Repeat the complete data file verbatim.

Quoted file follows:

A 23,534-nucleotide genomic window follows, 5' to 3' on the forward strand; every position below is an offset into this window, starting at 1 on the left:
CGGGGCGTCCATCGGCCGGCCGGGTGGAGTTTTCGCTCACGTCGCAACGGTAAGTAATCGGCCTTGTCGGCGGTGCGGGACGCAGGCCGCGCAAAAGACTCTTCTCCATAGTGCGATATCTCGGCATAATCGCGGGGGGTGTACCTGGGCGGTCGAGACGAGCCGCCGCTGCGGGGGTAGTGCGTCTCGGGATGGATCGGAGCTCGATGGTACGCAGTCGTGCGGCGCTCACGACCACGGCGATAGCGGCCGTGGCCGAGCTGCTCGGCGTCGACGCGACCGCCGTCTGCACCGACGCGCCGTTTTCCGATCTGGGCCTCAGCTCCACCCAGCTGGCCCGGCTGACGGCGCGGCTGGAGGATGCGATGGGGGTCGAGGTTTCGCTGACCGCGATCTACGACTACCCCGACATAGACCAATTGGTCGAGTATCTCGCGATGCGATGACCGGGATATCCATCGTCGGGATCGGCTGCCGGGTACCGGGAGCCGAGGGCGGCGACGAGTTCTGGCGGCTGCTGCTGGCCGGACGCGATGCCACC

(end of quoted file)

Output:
A 23,534-nucleotide genomic window follows, 5' to 3' on the forward strand; every position below is an offset into this window, starting at 1 on the left:
CGGGGCGTCCATCGGCCGGCCGGGTGGAGTTTTCGCTCACGTCGCAACGGTAAGTAATCGGCCTTGTCGGCGGTGCGGGACGCAGGCCGCGCAAAAGACTCTTCTCCATAGTGCGATATCTCGGCATAATCGCGGGGGGTGTACCTGGGCGGTCGAGACGAGCCGCCGCTGCGGGGGTAGTGCGTCTCGGGATGGATCGGAGCTCGATGGTACGCAGTCGTGCGGCGCTCACGACCACGGCGATAGCGGCCGTGGCCGAGCTGCTCGGCGTCGACGCGACCGCCGTCTGCACCGACGCGCCGTTTTCCGATCTGGGCCTCAGCTCCACCCAGCTGGCCCGGCTGACGGCGCGGCTGGAGGATGCGATGGGGGTCGAGGTTTCGCTGACCGCGATCTACGACTACCCCGACATAGACCAATTGGTCGAGTATCTCGCGATGCGATGACCGGGATATCCATCGTCGGGATCGGCTGCCGGGTACCGGGAGCCGAGGGCGGCGACGAGTTCTGGCGGCTGCTGCTGGCCGGACGCGATGCCACC